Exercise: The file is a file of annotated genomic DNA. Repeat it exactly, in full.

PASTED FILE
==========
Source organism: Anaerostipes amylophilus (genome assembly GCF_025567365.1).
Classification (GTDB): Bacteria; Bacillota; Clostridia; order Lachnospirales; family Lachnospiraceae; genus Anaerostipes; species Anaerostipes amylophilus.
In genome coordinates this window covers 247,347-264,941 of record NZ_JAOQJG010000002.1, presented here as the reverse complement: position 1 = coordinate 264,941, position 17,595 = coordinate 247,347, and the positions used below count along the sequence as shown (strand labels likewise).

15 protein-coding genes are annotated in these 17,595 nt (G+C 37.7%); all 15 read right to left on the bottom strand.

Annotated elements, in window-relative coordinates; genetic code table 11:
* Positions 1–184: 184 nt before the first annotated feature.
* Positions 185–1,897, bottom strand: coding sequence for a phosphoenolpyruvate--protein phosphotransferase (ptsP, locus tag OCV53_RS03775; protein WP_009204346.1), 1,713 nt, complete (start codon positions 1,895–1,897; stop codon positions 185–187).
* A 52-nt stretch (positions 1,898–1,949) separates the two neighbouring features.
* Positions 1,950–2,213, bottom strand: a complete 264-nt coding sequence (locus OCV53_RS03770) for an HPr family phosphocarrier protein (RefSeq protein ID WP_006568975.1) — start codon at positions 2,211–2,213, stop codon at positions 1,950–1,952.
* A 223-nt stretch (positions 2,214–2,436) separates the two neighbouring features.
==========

Source organism: Anaerostipes amylophilus (genome assembly GCF_025567365.1).
Classification (GTDB): Bacteria; Bacillota; Clostridia; order Lachnospirales; family Lachnospiraceae; genus Anaerostipes; species Anaerostipes amylophilus.
In genome coordinates this window covers 247,347-264,941 of record NZ_JAOQJG010000002.1, presented here as the reverse complement: position 1 = coordinate 264,941, position 17,595 = coordinate 247,347, and the positions used below count along the sequence as shown (strand labels likewise).

15 protein-coding genes are annotated in these 17,595 nt (G+C 37.7%); all 15 read right to left on the bottom strand.

Annotated elements, in window-relative coordinates; genetic code table 11:
* Positions 1–184: 184 nt before the first annotated feature.
* Positions 185–1,897, bottom strand: coding sequence for a phosphoenolpyruvate--protein phosphotransferase (ptsP, locus tag OCV53_RS03775; protein WP_009204346.1), 1,713 nt, complete (start codon positions 1,895–1,897; stop codon positions 185–187).
* A 52-nt stretch (positions 1,898–1,949) separates the two neighbouring features.
* Positions 1,950–2,213, bottom strand: a complete 264-nt coding sequence (locus OCV53_RS03770) for an HPr family phosphocarrier protein (RefSeq protein ID WP_006568975.1) — start codon at positions 2,211–2,213, stop codon at positions 1,950–1,952.
* A 223-nt stretch (positions 2,214–2,436) separates the two neighbouring features.